I don’t know about you, but for as long as I can remember, I’ve held myself to a standard that has felt totally unattainable. Growing up in my family, I got a lot of messages about perfection. Though I was often told I didn’t need to be perfect, I was typically chided when I wasn’t. “You just need to try you’re best.” But when my best wasn’t a perfect score on a test/project or I didn’t win the race, it was made clear that my “best” simply wasn’t good enough.
In April, I was able to take a little time off and just sit. A lot of that time, I spent sitting on the beach, thinking, reading and staring off into the distance where the water and the sky met. While I sat there I thought a lot about perfection and the pressure we put on ourselves in its pursuit.
The Perfect Trap.
While I thought about perfection, it occurred to me that one of the many reasons it is unattainable is because in so many instances, perfection in one space contradicts perfection in another space.
For example, if I perform “perfectly” at work, I have to sacrifice things outside of work. Family, friends, health, pets, etc. all have to come second to work in order for me to ‘do it all’ at work.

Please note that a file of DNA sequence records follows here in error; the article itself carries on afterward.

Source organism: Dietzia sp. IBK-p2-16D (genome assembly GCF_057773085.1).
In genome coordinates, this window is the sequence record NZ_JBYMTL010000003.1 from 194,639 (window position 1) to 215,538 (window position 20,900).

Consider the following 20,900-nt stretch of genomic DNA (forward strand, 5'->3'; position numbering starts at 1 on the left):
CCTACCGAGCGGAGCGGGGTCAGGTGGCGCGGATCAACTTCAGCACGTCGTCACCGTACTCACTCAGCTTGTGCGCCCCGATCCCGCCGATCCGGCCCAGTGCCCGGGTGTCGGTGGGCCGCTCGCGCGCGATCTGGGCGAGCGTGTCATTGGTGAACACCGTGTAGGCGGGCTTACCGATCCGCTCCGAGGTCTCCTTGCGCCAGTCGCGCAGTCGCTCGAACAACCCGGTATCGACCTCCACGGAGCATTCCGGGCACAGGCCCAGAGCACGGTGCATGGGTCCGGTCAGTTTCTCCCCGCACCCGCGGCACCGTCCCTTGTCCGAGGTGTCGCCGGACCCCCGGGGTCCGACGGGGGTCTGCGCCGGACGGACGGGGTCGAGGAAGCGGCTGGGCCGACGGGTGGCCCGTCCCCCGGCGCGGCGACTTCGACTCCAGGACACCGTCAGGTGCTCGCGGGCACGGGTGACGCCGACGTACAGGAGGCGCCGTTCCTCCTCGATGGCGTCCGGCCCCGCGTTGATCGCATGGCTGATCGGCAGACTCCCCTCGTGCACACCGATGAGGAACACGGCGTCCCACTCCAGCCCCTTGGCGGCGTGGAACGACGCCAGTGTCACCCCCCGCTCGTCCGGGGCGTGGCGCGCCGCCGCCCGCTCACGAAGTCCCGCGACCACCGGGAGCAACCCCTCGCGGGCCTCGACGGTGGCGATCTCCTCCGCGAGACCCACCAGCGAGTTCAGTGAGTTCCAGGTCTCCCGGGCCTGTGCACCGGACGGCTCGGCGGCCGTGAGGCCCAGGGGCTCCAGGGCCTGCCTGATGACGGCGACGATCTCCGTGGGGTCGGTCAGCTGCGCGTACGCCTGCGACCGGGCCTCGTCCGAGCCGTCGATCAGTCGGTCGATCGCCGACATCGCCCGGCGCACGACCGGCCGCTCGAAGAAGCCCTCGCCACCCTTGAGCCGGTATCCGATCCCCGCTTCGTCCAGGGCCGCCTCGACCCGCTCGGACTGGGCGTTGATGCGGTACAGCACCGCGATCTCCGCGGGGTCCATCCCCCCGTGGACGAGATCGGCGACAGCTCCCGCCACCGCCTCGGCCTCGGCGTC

Not to mention all of the contradictions in our culture!! Appear to be super put together, but don’t work hard at it. Achieve work-life balance (by the way, I’m still not sure I fully get what that even means) and achieve lofty goals. Travel all the time but be good with money and get ahead in your career. Be open and vulnerable but don’t take too much space. “You can have it all!” (Ugh! Just typing that made something in my chest tighten.) You can be beautiful in any shape but be sure to use this filter so that people don’t leave comments about how ugly you are.
Not to mention the fact that perfect feels like a moving target. When I was young the physical ideal was pale and unhealthy skinny. Now I feel like the ideal is a six-pack AND curves.
It’s all maddening.
While sitting on the beach it occurred to me that we are each working with our personal definitions of perfection based what was valued (or lacking) in our homes growing up, what was valued by our mentors and the people we look up to even now as well as the people we want to be or become.
Wouldn’t it be great to examine our personal story of perfection and challenge it? How many of my definitions of perfections are in conflict with each other? Do those stories even align with my values?
What is your perfection?
What if you took control of YOUR definition of perfection and made it yours? As a thinking, feeling, breathing adult you can understand that each situation you face is going to require different things from you and the “best” outcome will be relative.
As always, I’m here. If you are ready to work on having the life you want, call me and let’s get started!